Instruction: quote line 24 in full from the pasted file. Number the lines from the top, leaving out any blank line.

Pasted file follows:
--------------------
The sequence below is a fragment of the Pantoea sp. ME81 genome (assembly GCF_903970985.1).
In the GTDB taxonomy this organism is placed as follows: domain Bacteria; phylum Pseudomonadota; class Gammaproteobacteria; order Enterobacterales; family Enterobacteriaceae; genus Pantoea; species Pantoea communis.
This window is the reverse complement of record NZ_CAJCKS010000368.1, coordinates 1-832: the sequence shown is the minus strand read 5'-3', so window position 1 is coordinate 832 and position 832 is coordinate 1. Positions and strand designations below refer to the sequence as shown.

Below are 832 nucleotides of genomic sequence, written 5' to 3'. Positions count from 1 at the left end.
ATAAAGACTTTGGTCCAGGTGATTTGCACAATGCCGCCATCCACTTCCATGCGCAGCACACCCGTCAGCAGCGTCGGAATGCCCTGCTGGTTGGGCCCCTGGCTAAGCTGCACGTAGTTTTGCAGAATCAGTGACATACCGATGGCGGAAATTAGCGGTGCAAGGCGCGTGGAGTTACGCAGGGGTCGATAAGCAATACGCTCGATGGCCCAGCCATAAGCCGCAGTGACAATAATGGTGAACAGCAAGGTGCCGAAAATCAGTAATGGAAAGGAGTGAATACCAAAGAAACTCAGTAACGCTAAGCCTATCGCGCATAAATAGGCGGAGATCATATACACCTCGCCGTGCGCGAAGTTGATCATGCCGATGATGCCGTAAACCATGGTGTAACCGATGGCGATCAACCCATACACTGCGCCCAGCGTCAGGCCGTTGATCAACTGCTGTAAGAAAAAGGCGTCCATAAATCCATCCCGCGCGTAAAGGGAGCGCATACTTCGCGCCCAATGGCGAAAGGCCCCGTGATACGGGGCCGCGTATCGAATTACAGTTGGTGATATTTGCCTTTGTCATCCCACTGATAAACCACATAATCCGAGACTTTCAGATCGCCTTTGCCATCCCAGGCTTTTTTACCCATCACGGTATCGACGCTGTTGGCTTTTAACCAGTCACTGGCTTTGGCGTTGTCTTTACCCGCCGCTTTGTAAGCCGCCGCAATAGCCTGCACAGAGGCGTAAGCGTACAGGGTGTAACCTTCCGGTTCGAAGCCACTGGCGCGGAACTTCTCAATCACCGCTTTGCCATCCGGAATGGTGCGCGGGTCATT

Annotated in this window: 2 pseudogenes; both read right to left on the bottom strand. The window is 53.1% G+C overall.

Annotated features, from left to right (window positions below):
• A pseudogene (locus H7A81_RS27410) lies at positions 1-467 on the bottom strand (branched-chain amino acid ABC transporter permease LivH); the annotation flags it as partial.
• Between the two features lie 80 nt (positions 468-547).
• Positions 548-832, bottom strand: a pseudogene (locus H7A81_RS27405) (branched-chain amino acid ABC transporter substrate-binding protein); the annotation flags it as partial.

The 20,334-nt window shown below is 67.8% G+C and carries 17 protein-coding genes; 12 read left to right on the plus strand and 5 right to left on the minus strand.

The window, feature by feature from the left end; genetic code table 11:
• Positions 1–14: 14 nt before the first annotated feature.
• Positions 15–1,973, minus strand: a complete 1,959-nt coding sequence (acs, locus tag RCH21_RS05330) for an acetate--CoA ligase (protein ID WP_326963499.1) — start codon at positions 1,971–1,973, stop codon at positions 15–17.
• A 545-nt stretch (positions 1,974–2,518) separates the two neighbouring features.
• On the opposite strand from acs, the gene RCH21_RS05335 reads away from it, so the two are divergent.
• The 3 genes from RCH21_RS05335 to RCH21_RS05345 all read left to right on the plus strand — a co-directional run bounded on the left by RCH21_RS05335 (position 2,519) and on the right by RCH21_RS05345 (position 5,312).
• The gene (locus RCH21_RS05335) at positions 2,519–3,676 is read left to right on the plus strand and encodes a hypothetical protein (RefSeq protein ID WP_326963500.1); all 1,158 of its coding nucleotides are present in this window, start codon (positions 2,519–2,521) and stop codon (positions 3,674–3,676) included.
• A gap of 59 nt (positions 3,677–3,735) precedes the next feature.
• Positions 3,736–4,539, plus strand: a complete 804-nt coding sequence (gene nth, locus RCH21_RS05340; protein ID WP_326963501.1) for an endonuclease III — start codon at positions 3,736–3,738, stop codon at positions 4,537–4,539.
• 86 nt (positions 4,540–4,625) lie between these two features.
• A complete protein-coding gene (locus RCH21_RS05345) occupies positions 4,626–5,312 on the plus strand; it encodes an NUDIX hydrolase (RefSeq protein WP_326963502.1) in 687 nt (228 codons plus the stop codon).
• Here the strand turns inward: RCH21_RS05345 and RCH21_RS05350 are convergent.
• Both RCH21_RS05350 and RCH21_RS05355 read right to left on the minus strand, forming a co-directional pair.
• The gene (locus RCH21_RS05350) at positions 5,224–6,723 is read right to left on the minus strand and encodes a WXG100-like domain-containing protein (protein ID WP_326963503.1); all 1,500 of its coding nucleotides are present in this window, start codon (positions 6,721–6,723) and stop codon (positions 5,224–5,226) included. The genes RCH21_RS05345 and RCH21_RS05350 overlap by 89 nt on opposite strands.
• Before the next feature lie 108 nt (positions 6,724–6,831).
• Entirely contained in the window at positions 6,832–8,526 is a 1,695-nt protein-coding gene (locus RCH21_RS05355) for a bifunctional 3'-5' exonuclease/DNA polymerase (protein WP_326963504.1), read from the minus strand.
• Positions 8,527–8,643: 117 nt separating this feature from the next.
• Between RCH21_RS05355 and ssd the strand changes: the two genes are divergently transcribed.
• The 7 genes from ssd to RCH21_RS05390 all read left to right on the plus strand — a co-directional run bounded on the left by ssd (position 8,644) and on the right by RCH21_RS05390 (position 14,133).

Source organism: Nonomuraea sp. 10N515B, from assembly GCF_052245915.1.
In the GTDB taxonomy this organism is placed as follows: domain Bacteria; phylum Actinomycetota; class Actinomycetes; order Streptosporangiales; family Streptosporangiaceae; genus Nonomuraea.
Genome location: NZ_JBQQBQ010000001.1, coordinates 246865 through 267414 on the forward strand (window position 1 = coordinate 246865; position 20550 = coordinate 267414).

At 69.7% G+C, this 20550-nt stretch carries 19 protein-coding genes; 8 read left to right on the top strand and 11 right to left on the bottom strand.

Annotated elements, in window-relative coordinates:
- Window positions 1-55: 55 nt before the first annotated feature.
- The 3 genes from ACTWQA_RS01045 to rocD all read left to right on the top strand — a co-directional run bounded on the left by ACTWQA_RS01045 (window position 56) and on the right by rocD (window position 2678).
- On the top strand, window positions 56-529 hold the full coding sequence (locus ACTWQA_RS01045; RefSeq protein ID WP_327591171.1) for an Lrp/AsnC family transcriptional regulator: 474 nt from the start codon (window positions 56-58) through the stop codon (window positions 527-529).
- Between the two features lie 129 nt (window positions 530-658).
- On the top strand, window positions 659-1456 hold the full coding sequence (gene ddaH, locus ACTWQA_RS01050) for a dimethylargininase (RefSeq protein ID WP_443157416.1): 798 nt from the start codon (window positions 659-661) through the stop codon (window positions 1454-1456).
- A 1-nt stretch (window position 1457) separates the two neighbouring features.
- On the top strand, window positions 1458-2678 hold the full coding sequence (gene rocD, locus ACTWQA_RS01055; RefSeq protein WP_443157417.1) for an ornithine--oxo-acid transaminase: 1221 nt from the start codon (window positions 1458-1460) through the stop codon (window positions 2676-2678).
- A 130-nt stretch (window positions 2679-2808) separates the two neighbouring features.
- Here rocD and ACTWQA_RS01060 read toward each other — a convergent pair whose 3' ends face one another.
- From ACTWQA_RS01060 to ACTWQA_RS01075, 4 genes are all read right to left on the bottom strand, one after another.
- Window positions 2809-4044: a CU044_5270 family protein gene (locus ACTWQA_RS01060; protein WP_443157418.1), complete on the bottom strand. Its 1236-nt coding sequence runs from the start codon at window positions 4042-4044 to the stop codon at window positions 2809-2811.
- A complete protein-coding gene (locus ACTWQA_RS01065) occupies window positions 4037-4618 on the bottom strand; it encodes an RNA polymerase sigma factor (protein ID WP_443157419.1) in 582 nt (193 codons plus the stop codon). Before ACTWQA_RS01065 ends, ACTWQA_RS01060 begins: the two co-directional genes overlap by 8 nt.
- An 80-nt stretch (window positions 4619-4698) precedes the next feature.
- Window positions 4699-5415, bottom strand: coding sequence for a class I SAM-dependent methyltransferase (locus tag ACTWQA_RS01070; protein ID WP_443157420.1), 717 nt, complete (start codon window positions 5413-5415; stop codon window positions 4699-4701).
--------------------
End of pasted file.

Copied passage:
• Both RCH21_RS05350 and RCH21_RS05355 read right to left on the minus strand, forming a co-directional pair.